Eisenstadt worked on the Gulf War Air Power Survey, which the Air Force commissioned to document and analyze its performance in the conflict.

The study put a damper on the wilder guesses of Iraqi casualties, which reached 100,000 by some estimates. In the end, the survey found that there were only roughly 20,000 Iraqi troop deaths, split about evenly between the ground and air campaigns.

One example of where a discrepancy could have occurred is if U.S. forces counted Iraqi vehicles destroyed in a convoy and then multiplied that count by the number of Iraqi troops who would be driving that equipment.

“But most Iraqi crews slept outside of their vehicles,” Eisenstadt noted. Those vehicles could just as often have been empty during night bombing.

"That was a conventional war; Insurgent warfare is even harder to count,” Eisenstadt said.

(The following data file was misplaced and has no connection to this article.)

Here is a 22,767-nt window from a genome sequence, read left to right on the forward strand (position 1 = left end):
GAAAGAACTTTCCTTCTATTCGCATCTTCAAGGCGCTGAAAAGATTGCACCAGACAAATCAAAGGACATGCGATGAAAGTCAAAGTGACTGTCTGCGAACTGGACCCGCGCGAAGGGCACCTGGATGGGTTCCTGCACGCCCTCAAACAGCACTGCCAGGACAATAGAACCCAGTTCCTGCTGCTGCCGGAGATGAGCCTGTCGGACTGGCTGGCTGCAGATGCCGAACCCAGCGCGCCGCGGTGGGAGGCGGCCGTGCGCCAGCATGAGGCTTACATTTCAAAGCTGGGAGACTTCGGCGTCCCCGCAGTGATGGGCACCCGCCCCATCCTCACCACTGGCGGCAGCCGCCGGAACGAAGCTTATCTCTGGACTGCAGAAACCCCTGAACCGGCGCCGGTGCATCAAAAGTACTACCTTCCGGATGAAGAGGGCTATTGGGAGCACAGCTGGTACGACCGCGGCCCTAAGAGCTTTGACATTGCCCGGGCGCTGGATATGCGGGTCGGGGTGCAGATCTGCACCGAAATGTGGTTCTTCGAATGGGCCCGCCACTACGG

In conventional war, troop deaths can be tallied by looking at sizes of standard units defeated, such as an armored brigade or fighter squadron. When fighting building to building in urban areas like Mosul or Raqqa, the number of enemy fighters is incredibly hard to gauge.

The problem becomes even more pronounced for U.S. forces when ISIS is “constantly being replenished," Eisenstadt added.

It’s difficult to know ISIS’ exact recruitment pattern as the group fled coalition bombs and ground troops, but “foreign fighters and people on the ground can be recruited at any time,” Eisenstadt said.

Additionally, “affiliation with terror groups might be seasonal," though it’s unclear if ISIS practiced this behavior, he added.

A lot of the discrepancy at the end of the ISIS campaign also has to do with the differentiation between fighters and families.

The SDF said 29,000 ISIS fighters and their families had surrendered in total by March 17.

“You might have five to eight kids per family in a rural area, but if you’re talking about younger fighters, they might be unattached or they might be at the beginning of starting their families," Eisenstadt said. "All of this stuff makes it extremely difficult.”